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Statistical Analysis with R For Dummies by Joseph Schmuller

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Chapter 7

Summarizing It All

IN THIS CHAPTER

check Working with things great and small

check Understanding symmetry, peaks, and plateaus

check Experiencing special moments

check Finding frequencies

check Getting descriptive

The measures of central tendency and variability that I discuss in earlier chapters aren’t the only ways of summarizing a set of scores. These measures are a subset of descriptive statistics. Some descriptive statistics — like maximum, minimum, and range — are easy to understand. Some — like skewness and kurtosis — are not.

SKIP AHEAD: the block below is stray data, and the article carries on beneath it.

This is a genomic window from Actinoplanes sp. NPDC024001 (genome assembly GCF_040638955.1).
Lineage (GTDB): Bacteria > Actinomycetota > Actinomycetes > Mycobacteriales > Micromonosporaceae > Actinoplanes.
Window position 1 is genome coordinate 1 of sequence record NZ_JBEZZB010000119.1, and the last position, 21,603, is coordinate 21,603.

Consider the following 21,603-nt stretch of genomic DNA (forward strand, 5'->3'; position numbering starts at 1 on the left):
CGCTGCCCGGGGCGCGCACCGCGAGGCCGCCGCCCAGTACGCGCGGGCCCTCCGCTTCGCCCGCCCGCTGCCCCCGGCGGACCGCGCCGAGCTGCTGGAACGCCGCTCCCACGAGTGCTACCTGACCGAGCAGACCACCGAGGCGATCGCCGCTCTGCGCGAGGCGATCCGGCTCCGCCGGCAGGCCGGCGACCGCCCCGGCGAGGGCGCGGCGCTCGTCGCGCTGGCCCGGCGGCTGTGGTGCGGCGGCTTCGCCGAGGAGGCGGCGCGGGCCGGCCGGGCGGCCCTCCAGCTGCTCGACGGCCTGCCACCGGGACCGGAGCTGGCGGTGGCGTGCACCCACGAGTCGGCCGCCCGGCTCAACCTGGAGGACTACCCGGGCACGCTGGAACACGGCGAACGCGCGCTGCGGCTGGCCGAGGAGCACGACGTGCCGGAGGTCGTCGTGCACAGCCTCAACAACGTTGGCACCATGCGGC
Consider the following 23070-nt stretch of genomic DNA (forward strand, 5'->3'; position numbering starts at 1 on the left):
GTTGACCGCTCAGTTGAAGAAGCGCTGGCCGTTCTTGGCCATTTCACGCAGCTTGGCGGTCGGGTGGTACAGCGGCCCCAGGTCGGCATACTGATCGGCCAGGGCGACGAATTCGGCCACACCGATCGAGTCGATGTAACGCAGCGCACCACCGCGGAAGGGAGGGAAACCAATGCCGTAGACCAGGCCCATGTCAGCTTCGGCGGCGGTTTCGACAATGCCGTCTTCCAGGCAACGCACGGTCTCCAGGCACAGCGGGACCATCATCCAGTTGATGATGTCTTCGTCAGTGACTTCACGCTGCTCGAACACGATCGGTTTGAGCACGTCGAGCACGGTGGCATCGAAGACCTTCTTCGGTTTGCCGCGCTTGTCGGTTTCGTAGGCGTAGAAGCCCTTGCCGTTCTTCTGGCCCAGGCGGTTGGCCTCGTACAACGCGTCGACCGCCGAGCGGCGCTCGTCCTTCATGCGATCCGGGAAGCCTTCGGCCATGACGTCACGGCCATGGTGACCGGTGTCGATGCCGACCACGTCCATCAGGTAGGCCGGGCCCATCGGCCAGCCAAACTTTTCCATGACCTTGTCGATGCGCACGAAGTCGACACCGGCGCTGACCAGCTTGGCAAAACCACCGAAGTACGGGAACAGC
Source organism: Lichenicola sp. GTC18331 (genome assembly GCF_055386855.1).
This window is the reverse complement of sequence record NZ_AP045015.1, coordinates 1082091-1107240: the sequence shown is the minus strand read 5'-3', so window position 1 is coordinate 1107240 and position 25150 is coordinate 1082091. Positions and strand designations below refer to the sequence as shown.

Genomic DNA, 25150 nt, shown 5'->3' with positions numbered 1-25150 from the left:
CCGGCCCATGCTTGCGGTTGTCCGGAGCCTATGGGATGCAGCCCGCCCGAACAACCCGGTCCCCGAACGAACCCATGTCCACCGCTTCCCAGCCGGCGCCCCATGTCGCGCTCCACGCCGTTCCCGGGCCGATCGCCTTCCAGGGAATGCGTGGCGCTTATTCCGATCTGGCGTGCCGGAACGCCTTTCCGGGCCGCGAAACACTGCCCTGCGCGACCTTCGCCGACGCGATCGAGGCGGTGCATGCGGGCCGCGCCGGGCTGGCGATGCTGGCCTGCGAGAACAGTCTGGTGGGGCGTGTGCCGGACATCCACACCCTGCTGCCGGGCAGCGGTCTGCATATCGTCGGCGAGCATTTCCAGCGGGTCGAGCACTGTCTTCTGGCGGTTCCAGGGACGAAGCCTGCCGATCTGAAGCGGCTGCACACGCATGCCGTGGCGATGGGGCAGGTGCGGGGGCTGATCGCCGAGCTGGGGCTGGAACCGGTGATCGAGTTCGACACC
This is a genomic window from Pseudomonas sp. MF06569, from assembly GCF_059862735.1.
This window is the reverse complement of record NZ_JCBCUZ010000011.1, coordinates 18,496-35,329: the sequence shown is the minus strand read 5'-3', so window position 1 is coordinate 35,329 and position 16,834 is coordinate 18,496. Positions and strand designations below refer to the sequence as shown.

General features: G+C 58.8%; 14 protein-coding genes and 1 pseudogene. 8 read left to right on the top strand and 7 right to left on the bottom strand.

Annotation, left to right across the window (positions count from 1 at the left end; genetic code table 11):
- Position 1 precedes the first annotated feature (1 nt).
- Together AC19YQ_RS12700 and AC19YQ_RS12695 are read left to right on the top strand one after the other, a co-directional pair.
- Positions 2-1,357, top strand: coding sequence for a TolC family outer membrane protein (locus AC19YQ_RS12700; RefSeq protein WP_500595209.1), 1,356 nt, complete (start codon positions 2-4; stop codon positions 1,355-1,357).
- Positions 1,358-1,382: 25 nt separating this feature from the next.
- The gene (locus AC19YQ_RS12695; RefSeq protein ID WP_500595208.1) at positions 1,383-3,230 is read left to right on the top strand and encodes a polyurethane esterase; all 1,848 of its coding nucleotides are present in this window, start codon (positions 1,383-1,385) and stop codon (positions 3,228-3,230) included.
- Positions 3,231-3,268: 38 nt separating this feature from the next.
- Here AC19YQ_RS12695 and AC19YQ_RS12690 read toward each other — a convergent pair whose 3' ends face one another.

This chapter covers descriptive statistics and shows you how to calculate them in R.

How Many?

Perhaps the fundamental descriptive statistic is the number of scores in a set of data. In earlier chapters, I work with length(), the R function that calculates this number. As in earlier chapters, I work with the Cars93 data frame, which is in the MASS package. (If it isn’t selected, click the check box next to MASS on the Packages tab.)

Cars93 holds data on 27 variables for 93 ...

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